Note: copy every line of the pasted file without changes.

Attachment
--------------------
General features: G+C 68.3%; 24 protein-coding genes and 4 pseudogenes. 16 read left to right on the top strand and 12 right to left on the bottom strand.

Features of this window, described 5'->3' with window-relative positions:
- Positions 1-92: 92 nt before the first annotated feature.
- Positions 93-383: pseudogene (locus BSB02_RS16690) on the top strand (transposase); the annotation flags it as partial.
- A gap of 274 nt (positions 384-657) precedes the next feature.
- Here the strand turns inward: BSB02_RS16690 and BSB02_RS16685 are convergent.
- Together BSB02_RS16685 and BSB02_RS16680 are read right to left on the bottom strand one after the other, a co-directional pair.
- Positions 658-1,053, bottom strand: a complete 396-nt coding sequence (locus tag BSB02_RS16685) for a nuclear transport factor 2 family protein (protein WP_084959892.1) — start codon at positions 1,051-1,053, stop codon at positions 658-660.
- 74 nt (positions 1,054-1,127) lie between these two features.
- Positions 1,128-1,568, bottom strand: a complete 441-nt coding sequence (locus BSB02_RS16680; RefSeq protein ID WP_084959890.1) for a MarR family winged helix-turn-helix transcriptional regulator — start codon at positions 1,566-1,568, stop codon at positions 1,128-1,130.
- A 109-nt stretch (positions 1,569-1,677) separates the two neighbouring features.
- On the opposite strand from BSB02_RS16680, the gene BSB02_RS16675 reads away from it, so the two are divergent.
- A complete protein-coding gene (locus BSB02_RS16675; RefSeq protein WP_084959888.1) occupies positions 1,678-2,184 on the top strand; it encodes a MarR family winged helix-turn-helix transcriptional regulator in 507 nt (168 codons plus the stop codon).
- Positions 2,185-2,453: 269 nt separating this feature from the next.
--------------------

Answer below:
General features: G+C 68.3%; 24 protein-coding genes and 4 pseudogenes. 16 read left to right on the top strand and 12 right to left on the bottom strand.

Features of this window, described 5'->3' with window-relative positions:
- Positions 1-92: 92 nt before the first annotated feature.
- Positions 93-383: pseudogene (locus BSB02_RS16690) on the top strand (transposase); the annotation flags it as partial.
- A gap of 274 nt (positions 384-657) precedes the next feature.
- Here the strand turns inward: BSB02_RS16690 and BSB02_RS16685 are convergent.
- Together BSB02_RS16685 and BSB02_RS16680 are read right to left on the bottom strand one after the other, a co-directional pair.
- Positions 658-1,053, bottom strand: a complete 396-nt coding sequence (locus tag BSB02_RS16685) for a nuclear transport factor 2 family protein (protein WP_084959892.1) — start codon at positions 1,051-1,053, stop codon at positions 658-660.
- 74 nt (positions 1,054-1,127) lie between these two features.
- Positions 1,128-1,568, bottom strand: a complete 441-nt coding sequence (locus BSB02_RS16680; RefSeq protein ID WP_084959890.1) for a MarR family winged helix-turn-helix transcriptional regulator — start codon at positions 1,566-1,568, stop codon at positions 1,128-1,130.
- A 109-nt stretch (positions 1,569-1,677) separates the two neighbouring features.
- On the opposite strand from BSB02_RS16680, the gene BSB02_RS16675 reads away from it, so the two are divergent.
- A complete protein-coding gene (locus BSB02_RS16675; RefSeq protein WP_084959888.1) occupies positions 1,678-2,184 on the top strand; it encodes a MarR family winged helix-turn-helix transcriptional regulator in 507 nt (168 codons plus the stop codon).
- Positions 2,185-2,453: 269 nt separating this feature from the next.